11/ Lott: The preference for the obviously biracial forgets that the BIG AJIACO IS AFRICAN AMERICA. AFRICAN AMERICA IS ALREADY HYBRID. Hollinger wants enlightened hybridism (113, 114); he wants to separate culture from politics; he, like Sansone, is more upset with the politicized identities the ethnoracial paradigm creates than the ugly history it seeks to come back. SOLLORS HAS A BOOK CALLED BEYOND ETHNICITY. And Walter Benn Michaels has one called OUR AMERICA! Transition 69 and 72 had articles I was interested in.






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The next meeting, and abstract


What is his agenda?
What did we say about ourselves in our self-study (can we see our self-study)?

Password for that organization


Abstract — things one cannot say

Is everything the fault of modernity, and if so, is it specifically the fault of Descartes? What are the exact problems, regarding this issue, with Hegel?
I think the issue is expansionism, and that predates the Enlightenment.
And I am NOT convinced it is all the fault of reason, or of science
Are there notes on this in my archives, from my old professor T.C.? This would help.

Budget for Austin (outrageous)

$100 dues
$140 registration
…and the beat will go on.


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Marinade for Korean steak

Sufficient for 5 to 7 pounds of beef: 1/3 cup soy sauce, 1/3 cup rice wine or Mirim (can be found in Korean groceries, usually in the same aisle as vinegar and soy sauce), 1/3 cup honey, maple syrup or sweetener of choice (I use 1/4 cup turbinado sugar), one medium onion, a large handful of peeled garlic cloves, a teaspoon or more of black pepper, and one ripe pear (preferably half of a Korean pear — they are huge, but one Bartlett pear will do). Blend it all up in the blender. Add a few teaspoons of roasted sesame oil, the Korean kind. The stuff in the Whole Foods market type stores is horrible. Don’t blend after adding the oil — this time just stir. Add to the beef and let marinade in the fridge for a few hours — preferably overnight. It keeps for 48 hours in a pinch. Then just grill, broil in the oven, or pan fry in a hot cast iron skillet — don’t use any oil when pan frying and make sure to cook on only half the skillet surface or else the cast iron loses heat and the meat doesn’t cook up properly — it will lose all its juices. When I pan fry, I preheat the cast iron on high until it’s really really hot. Serve with lettuce to make lettuce wraps, and with kimchi, especially radish kimchi called ggakdugi.


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Ferreira da Silva

In my own work I have argued that, rather than marking a rejection (as the hegemonic writers of the nation advocated) or the denial (as their critics insist) of race (i.e. racial difference), miscegenation institutes a mode of racial subjection predicated upon the necessary obliteration of the racial subaltern subject.” (ca. 2005)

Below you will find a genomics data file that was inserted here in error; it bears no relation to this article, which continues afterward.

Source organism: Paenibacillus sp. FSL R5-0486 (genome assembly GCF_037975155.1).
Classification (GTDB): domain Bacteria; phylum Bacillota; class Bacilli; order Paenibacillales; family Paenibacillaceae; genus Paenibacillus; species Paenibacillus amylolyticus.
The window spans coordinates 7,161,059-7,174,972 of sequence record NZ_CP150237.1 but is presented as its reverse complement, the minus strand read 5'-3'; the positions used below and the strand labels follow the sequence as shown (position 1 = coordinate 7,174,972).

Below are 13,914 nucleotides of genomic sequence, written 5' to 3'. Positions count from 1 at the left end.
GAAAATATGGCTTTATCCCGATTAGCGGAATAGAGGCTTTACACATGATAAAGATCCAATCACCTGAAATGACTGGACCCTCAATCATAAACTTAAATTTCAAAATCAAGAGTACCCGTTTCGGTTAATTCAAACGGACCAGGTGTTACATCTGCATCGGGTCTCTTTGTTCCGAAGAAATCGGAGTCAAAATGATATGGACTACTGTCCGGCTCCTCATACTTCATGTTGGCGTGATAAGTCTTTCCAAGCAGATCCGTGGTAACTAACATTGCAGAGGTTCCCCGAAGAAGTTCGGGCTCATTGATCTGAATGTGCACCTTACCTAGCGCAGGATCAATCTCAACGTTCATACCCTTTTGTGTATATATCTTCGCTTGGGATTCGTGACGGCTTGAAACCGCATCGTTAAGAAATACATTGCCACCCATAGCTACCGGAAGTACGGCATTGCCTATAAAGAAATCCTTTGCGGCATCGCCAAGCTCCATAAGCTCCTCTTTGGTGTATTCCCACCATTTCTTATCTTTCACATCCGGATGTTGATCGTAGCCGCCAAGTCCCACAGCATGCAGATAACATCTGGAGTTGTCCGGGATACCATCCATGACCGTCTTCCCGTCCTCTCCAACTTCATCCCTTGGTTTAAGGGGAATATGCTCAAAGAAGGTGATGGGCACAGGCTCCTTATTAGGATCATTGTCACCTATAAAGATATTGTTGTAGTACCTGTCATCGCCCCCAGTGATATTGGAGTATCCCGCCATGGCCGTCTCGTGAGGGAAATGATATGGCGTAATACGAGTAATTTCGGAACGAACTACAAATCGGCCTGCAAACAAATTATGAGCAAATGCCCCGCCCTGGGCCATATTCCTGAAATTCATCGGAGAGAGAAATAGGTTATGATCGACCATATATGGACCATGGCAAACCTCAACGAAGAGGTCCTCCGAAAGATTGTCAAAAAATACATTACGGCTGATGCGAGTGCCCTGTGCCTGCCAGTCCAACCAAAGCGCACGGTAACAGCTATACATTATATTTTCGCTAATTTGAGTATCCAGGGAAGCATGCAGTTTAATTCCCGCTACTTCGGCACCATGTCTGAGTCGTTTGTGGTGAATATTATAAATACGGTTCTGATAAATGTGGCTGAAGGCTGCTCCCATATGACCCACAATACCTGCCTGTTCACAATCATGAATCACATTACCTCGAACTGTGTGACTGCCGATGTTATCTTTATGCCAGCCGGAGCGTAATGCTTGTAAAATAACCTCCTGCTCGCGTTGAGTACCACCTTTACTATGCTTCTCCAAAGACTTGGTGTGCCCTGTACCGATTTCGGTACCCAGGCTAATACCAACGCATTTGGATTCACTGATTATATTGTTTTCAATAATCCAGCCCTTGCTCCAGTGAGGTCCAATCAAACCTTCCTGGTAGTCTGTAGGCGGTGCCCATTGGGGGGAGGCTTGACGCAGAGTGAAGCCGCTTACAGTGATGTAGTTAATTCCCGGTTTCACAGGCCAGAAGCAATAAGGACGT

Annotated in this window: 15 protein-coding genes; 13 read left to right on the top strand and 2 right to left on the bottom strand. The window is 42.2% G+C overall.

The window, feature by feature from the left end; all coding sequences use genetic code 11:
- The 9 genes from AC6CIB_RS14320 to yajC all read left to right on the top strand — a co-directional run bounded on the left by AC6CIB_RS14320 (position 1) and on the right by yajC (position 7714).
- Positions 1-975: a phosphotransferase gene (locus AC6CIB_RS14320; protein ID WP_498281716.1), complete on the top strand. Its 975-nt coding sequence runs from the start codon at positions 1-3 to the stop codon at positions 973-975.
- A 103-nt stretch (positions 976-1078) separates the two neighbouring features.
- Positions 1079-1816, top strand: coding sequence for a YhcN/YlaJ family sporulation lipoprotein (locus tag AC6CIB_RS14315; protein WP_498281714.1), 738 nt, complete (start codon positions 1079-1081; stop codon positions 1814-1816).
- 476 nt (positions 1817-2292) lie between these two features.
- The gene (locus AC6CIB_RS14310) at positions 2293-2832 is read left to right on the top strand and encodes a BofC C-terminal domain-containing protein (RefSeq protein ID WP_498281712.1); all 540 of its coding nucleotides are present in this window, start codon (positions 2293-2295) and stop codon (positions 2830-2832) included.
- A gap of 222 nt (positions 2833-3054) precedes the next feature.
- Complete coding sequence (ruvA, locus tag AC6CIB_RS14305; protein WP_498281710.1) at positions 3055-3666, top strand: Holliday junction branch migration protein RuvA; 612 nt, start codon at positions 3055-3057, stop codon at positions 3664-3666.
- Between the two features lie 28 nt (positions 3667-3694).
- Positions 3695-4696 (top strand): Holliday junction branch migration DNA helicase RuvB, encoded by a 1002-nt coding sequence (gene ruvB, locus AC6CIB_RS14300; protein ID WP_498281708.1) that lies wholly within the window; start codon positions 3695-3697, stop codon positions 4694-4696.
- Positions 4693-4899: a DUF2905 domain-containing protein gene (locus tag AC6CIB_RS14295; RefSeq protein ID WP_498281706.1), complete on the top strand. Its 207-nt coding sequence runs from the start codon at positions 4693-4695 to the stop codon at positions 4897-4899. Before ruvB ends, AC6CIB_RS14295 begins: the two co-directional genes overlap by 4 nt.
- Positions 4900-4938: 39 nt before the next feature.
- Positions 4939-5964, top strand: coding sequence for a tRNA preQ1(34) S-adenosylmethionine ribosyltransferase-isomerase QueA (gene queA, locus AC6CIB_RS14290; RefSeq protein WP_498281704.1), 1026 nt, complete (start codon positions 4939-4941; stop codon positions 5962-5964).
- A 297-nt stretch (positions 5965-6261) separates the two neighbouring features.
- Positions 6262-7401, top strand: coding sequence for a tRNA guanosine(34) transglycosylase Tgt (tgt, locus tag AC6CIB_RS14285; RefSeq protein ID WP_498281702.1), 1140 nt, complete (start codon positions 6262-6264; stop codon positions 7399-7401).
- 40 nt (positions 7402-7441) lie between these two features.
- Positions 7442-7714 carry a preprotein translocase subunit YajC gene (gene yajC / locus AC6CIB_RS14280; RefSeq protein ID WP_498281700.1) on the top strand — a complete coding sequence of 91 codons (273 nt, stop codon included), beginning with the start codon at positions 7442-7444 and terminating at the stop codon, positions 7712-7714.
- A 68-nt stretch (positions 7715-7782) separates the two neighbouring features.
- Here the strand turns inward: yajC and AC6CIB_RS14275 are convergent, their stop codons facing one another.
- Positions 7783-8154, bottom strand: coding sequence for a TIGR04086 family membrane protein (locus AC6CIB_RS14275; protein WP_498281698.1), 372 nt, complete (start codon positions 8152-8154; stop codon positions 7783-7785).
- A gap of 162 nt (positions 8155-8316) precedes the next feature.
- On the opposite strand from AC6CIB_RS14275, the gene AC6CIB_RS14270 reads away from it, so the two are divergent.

That sentence is important to me because when I had my first intuitions for this project I was disconcerted by the inability of conservative thinkers to think of difference and equality at once. This would be rejection of difference … and then, in the literary works I read, I kept seeing an obsession with racial categorization and hierarchization, and a simultaneous denial of this (I called it “denial of difference”).

I feel I saw what F. da S. sees but I need to make sure it is in fact the same thing.



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Republican and economic modernity

These are two different things and they don’t go together. That is important to note. I was going to write a blog post on that, as applied to the university.

1/ Where are we now? My university is one of the most neoliberalized (I think) although it mixes that with a certain homespun quality. We are not good at shared governance.

2/ Common wisdom is that people who are not active in shared governance are too demoralized, too busy, or too disengaged / self-absorbed. Many use the excuse that the world to which it corresponds is over now. Is that an excuse, or is it true?

3/ Colleague: our university was founded in 1999 as a corporation, and sought an identity. This is why old traditions had to be stopped and new ones brought in. Student: university since 1999 makes it clear to all that it wants students’ money first. Education is a secondary concern. This is impersonal, and disconcerting.

4/ The ideals of the 18th century revolutions: we would be democratic republicans, citizens of nations. My questions: is that possible if the nation state is ending, and must nations be culturally or racially homogeneous?


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La rentrée

1/ Martha Washington is related to the Fitzhughs my grandfather is related to, and one of these famously had children with slaves (I am assuming all the Washingtons did, but this was more famous/verified). See…/George-Washington-s-African-Ame…